An American journalist held by a terrorist group in Syria was freed Sunday after nearly two years of captivity, according to U.S. officials.
Peter Theo Curtis, 45, a freelance journalist from Boston, was released in the Golan Heights Sunday evening, and U.S. authorities said they expected him to be reunited with his family "shortly," according to a statement from Susan Rice, President Obama's national security adviser.
Jabhat al-Nusrah, al Qaeda's Syrian arm, held Curtis for 22 months. His safe release comes just five days after the Islamic State of Iraq and Syria circulated a video of American journalist James Foley's beheading.
U.S. officials hailed Curtis’ release as a positive turn-of-events after a difficult week for a nation still grieving over Foley’s slaying.
“Particularly after a week marked by unspeakable tragedy, we are relieved and grateful knowing that Theo Curtis is coming home after so much time held in the clutches of Jabhat al Nusrah,” Secretary of State John Kerry said in a statement.
For the nearly two years Curtis was held, Kerry said U.S. officials tried to negotiate his release, reaching out to more than two dozen countries asking for help, influence and leverage.
"Every waking hour, our thoughts and our faith remain with the Americans still held hostage and with their families, and we continue to use every diplomatic, intelligence, and military tool at our disposal to find them and bring our fellow citizens home," he said.
There are at least three additional Americans being held hostage by the Islamic State of Iraq and Syria or an affiliated group, including Steven Sotloff, a 31-year-old freelance journalist from Florida. In the video showing Foley's death, the executioner warns Obama that Sotloff's life depends on his next move.
"Today, the American people share in the joy and relief that Theo's family feels, and we look forward to his safe return home," Rice said. "We will continue to work tirelessly on behalf of all Americans who are held overseas so that they can be reunited with their families as well."
Curtis' family released a statement (read it below) Sunday expressing overwhelming gratitude to U.S. and Qatari governments and "to the many individuals, private and public, who helped negotiate the release of our son, brother and cousin."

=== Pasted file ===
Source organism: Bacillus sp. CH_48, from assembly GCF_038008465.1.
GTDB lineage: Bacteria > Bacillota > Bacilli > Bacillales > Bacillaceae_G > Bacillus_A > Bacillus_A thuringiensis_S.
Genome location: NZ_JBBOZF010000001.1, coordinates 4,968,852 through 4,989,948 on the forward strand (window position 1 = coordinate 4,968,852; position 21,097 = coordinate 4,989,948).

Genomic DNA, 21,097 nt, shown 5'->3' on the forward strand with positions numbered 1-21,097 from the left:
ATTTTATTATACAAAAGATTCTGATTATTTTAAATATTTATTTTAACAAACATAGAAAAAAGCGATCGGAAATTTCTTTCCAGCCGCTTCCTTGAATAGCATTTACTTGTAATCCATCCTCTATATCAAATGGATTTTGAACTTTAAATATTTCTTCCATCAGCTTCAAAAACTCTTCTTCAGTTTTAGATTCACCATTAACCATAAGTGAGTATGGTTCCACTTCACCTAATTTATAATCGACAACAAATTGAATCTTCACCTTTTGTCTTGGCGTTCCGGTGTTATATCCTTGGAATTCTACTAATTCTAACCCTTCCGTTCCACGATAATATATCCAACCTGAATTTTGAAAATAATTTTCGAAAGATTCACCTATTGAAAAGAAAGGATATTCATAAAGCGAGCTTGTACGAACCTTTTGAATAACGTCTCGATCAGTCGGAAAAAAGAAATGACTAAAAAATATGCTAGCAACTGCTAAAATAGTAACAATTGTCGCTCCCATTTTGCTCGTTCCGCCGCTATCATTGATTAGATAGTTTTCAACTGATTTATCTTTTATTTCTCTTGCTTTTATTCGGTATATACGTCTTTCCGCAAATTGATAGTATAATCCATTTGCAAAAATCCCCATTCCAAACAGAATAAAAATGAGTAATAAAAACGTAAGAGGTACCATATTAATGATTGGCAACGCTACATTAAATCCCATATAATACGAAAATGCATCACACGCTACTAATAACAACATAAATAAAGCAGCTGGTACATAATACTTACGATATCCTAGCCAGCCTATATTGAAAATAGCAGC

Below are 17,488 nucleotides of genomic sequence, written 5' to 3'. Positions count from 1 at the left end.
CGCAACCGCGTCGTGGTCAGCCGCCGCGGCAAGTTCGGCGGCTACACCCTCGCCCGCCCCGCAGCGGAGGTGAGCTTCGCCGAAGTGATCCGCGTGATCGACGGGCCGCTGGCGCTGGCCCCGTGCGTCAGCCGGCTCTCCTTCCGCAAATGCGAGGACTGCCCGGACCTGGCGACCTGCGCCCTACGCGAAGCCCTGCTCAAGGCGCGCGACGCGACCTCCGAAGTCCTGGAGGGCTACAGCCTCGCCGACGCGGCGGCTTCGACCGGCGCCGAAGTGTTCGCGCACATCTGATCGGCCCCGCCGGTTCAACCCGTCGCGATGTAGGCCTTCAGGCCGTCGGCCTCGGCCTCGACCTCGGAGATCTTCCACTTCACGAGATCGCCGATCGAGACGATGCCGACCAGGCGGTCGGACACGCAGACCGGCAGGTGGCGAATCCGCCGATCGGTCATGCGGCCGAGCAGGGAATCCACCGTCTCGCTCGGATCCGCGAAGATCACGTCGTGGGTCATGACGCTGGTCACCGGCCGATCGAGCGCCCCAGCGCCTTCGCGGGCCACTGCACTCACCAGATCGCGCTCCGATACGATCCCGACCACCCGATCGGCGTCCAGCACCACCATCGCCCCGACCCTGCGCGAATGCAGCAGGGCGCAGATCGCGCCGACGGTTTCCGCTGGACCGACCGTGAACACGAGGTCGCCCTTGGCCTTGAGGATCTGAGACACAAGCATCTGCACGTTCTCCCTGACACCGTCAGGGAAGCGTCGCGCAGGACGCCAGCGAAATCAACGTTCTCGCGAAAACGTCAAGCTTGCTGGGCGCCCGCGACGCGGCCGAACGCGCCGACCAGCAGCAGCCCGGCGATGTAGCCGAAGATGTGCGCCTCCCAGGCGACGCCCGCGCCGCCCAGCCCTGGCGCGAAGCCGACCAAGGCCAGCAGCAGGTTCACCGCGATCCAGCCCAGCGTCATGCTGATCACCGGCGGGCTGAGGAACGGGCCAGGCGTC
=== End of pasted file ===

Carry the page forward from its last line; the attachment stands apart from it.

“My heart is full at the extraordinary, dedicated, incredible people, too many to name individually, who have become my friends and have tirelessly helped us over these many months,” said his mother, Nancy Curtis, who lives in Cambridge, Mass. “Please know that we will be eternally grateful.”
She asked for privacy over the next few weeks and pleaded with the captors of remaining hostages to release them "in the same humanitarian spirt that prompted Theo's release."
While noting that she isn't privy to the exact terms of her son's release, she said Qatari government officials told her they were negotiating for Curtis' release on a humanitarian basis "without the payment of money."
While they are "terribly relieved" that Theo will be coming home, she said she and the rest of the Curtis family are "deeply saddened" by Foley's "terrible, unjustified killing."
The United Nations on Sunday evening confirmed that it facilitated Curtis' release to U.S. officials. The handover took place at 6:40 p.m. local time in the village of Al Rafid in the Golan Heights, a disputed area between Israel and Syria.
"After receiving a medical check-up, Mr. Curtis was handed over to representatives of his government," the United Nations said in a statement.